The study aims to find out how different personality types affect the conflict resolution process. Thus, it will help team leaders and management teams are aware of how to solve conflict within their organizations. Other studies have looked into personality types, and conflict resolution strategies, but have not combined the two, yet they go hand in hand. Therefore, there is a research gap in finding out the way different personalities opt to solve a conflict, and why they choose the conflict resolution process, they opt for. This study will provide findings that will indicate how the different personality types solve disputes, and if the situation changes when they are in different scenarios.
The study will assume a quantitative model.
The study participants will be accrued from a local service company because occupations in the service industry require a lot of human interaction. The sample size will be 50 participants, and they will be chosen at random. Thus, age, gender, and the race will all be left to chance. The participants must be over eighteen years and have worked at the company for more than six months.
For this study, both primary and secondary data will be used. Researchers will collect primary data, while secondary data will be accrued from online databases and print media.
Tools for Data Collection
- The Thomas and Kilmann (1974) instrument will be used. It has five conflict-handling styles. Moreover, it has 30 styles and two selections. Partakers will be required to indicate a choice that represents their behaviour.
- Questionnaires: the questionnaire will have questions to test the conflict resolutions the people will use in different situations. A liker scale will be used to identify how strongly one agrees with a particular conflict resolution strategy.
The participants will be contacted at the beginning of the study, and those that meet the inclusion criteria will be given informed consent to sign. Research assistants will then collect data from the study participants, by giving them questionnaires to fill. Quantitative data will be collected from online databases and print media. For online databases, a correlational analysis will be done on the articles found so that only those that have data on personality types and conflict resolution are used. If the findings prove the hypothesis right, then it will determine that personality types affect conflict resolution in organizations.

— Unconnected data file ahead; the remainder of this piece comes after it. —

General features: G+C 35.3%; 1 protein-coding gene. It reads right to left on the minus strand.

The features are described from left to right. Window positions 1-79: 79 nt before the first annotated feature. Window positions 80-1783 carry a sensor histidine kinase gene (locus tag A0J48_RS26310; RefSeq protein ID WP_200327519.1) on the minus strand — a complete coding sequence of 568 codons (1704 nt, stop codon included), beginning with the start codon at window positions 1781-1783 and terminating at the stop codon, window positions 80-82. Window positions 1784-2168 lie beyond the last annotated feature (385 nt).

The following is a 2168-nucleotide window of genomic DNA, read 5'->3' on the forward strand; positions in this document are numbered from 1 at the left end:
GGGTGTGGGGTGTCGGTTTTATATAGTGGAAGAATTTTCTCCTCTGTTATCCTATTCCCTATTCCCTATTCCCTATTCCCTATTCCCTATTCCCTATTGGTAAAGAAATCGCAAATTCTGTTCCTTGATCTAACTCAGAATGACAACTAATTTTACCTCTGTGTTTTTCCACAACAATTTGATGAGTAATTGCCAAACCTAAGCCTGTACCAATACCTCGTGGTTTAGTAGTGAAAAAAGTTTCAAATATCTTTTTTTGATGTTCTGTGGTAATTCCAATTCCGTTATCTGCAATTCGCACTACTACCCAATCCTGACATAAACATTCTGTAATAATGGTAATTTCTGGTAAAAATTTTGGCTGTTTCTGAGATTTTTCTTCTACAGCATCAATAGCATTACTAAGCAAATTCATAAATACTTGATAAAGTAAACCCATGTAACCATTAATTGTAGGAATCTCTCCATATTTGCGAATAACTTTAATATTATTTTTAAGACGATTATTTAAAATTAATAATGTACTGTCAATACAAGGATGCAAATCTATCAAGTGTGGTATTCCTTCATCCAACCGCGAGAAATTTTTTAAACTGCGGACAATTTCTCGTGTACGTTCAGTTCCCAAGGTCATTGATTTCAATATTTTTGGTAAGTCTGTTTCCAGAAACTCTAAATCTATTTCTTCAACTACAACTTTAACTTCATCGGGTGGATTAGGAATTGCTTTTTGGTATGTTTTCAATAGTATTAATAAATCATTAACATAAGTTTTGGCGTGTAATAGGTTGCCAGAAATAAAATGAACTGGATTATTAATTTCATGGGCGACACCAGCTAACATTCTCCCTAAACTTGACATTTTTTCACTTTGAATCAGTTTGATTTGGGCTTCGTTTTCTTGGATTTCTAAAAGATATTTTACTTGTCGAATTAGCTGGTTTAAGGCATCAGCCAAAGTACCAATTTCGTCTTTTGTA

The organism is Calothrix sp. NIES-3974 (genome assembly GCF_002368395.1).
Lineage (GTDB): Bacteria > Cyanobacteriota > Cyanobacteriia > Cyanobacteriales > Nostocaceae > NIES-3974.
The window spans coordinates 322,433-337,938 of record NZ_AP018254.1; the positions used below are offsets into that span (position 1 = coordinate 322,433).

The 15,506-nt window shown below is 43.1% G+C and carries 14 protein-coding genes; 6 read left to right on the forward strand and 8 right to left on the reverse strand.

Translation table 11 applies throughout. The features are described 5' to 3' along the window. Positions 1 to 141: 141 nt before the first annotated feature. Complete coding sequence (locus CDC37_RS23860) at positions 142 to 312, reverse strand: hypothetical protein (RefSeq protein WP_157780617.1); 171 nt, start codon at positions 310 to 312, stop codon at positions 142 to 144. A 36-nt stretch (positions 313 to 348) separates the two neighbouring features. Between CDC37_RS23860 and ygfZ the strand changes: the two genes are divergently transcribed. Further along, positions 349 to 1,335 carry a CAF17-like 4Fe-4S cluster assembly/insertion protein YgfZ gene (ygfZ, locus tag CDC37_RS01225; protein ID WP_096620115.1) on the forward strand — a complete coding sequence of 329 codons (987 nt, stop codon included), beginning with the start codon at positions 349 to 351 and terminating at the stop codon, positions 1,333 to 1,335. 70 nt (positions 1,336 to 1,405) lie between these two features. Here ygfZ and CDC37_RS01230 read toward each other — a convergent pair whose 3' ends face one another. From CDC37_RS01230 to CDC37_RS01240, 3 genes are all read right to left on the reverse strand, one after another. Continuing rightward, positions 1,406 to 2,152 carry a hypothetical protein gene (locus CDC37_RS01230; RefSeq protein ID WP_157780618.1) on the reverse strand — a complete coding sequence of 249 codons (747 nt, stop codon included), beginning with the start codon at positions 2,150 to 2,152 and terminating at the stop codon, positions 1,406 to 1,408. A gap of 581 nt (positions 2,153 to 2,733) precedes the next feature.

Quantitative data were analyzed using numerous statistical methods. Frequency distribution was used to analyze the data. Regression analysis and correlation analysis was also used to analyze the data. The tool that will be used to perform the study is SPSS version 15.
Extroversion would score highly with a correlation of about -270 and lowly with accommodating with a correlation of -429. Openness would correlate -290 with collaborating but score lowly with avoiding, at -170. This goes on to prove the hypothesis that personality type does affect the conflict resolution type of people.
Extraverted people will score highly in the collaborating style of conflict resolution, and score lowly n accommodating and compromising style of conflict resolution style. People who are open will score lowly ion avoidance, and score highly in the collaborative style. Moreover, agreeable folks will score lowly on competition style and highly in accommodating style. Conscientious people will score highly in the collaborative form and lowly in avoiding and compromising. Lastly, neurotic individuals will score lowly in collaborative and compromise but score highly in accommodative style.
The findings indicate that personality is directly related to conflict resolution strategies, to suggest that in any setting the characters have to be acknowledged, for conflict to be solved amicably.
Strengths and Limitations of the Research
The study chose a sample size from an industry that involves a lot of human interaction, to mean that the results are valid. On the other hand, the sample size was too small, and might not be representative of the whole population.
Directions for Future Research
Future research should examine if personalities are static or people modify them to fit the situation. This would shed light on the theory that people often have more than one character.
Abdullah, N. A. (2016). Understanding the association between personality and conflict management style of counselors in Selangor. International Journal of Business and Social Science, 137-145.
Ayachit, D. (2014). Exploring the relationship between personality and conflict resolution style of future managers. Journal of General Management Research, 65-76.
Ayub, N. (2017). Personality traits and conflict management styles in predicting job performance and conflict. International Journal of Conflict Management, 671-94.
Fui, L. D. (2015). The relationship between personality and team conflict. International Journal of Accounting and Business Management , 39-49.
Virga et al. (2014). Personality, relationship conflict, and teamwork-related mental models. PLOS ONE, https://doi.org/10.1371/journal.pone.0110223.